Denotation and Connotation
Denotation is the most commonly accepted expression of a word and is usually found in dictionaries or encyclopedias. While the connotation is strongly influenced by regionalisms and inadequate uses. It is a secondary way of using a word.
An example of this would be the term donkey which denotes a horse, but which connotatively refers to a dizzy person .
Derived from semantics, we find the semantic field, which encompasses a set of words related to a meaning, sharing a series of common characteristics. An example would be the group of words formed by wall, wall, wall and fence.
A very interesting aspect of semantic fields is that each language sees reality differently, so the characteristic features that group words into semantic fields vary from one language to another. Sometimes, grouping words into semantic fields has more to do with extralinguistic and historical factors than with semantics itself. A practical example of this fact is that in many Eskimo languages a multitude of terms can be found to refer to what in many other languages is known simply as snow.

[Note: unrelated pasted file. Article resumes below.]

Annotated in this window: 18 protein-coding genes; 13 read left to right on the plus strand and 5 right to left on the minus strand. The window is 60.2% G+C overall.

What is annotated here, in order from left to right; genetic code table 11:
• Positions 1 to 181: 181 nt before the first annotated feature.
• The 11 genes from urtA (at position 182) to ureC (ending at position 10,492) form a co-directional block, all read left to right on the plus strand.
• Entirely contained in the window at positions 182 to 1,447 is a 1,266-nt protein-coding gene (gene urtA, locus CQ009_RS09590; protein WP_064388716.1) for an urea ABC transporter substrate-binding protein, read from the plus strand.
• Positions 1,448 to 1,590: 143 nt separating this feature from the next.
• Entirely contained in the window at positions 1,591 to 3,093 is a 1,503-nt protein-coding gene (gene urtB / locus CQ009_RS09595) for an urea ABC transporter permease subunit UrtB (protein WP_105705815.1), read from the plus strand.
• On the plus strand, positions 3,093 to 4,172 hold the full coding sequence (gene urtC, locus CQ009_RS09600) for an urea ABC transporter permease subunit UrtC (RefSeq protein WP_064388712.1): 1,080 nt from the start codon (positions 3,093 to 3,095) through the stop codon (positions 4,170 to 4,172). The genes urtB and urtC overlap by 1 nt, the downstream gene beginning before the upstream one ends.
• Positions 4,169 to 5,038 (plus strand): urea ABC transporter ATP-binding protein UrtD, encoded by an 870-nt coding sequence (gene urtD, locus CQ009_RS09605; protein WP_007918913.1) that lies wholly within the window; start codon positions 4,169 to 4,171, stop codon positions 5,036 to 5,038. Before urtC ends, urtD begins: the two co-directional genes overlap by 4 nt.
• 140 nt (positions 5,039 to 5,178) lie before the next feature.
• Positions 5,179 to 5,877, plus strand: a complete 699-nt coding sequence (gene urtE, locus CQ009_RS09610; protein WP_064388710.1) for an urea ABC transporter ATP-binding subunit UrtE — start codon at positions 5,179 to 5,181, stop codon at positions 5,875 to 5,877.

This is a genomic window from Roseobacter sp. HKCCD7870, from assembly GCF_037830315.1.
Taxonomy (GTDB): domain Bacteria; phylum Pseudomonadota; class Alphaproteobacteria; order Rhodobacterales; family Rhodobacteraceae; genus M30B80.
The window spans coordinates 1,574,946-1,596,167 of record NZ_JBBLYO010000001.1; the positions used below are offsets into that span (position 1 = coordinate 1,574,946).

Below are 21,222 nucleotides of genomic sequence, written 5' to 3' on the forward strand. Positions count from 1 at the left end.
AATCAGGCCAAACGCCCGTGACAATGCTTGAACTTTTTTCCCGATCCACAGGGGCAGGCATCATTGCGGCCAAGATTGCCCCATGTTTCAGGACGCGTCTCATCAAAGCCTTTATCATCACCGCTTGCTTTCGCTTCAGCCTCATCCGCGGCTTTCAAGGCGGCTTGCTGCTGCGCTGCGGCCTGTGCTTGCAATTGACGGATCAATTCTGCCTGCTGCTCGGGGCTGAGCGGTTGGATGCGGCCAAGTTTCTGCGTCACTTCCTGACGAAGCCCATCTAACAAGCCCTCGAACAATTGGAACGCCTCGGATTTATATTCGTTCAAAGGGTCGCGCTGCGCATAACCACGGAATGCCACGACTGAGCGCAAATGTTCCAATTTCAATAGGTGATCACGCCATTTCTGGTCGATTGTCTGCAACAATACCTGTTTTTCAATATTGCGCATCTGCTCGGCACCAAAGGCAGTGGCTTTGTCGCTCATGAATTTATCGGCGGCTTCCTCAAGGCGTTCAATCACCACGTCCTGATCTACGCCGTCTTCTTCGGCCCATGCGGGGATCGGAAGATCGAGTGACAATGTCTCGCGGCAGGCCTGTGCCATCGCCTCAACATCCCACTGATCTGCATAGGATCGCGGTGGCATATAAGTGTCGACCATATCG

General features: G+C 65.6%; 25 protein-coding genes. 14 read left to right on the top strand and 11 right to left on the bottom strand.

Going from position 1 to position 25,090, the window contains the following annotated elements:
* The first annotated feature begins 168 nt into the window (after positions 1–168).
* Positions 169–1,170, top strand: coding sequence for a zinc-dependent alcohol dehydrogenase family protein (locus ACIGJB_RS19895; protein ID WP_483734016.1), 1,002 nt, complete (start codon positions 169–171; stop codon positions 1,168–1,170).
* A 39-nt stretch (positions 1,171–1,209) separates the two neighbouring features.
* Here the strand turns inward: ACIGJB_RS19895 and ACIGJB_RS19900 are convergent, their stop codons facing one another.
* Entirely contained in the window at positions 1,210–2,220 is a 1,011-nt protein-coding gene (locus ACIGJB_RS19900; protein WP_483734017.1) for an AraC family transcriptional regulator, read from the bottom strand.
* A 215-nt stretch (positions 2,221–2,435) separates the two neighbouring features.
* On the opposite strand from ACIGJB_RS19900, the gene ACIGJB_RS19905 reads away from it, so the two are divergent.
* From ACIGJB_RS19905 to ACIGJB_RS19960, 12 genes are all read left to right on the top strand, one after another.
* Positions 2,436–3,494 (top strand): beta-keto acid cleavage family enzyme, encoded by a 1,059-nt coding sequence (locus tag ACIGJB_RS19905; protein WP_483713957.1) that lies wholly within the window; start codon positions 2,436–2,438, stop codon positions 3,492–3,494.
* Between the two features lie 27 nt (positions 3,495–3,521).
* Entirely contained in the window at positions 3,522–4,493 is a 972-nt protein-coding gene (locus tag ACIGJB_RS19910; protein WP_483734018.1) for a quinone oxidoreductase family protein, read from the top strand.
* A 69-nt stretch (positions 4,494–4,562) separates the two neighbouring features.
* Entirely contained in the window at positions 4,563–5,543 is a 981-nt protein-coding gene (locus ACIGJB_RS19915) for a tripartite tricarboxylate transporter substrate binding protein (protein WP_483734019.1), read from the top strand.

Formally, semantic fields can have different structures, either a set of lexical forms with a defined meaning or through semantic relations.
From all this, we can deduce that a word can be part of several semantic fields without any problem.
The logical semantics
This branch of semantics is responsible for the study of logical problems of meaning, based on the interpretation of signs, variables, predicates and rules. That is why the field of mathematical sciences is of special interest, since logical mathematics allows the establishment of structural relationships between various elements that interrelate to each other, such as sets.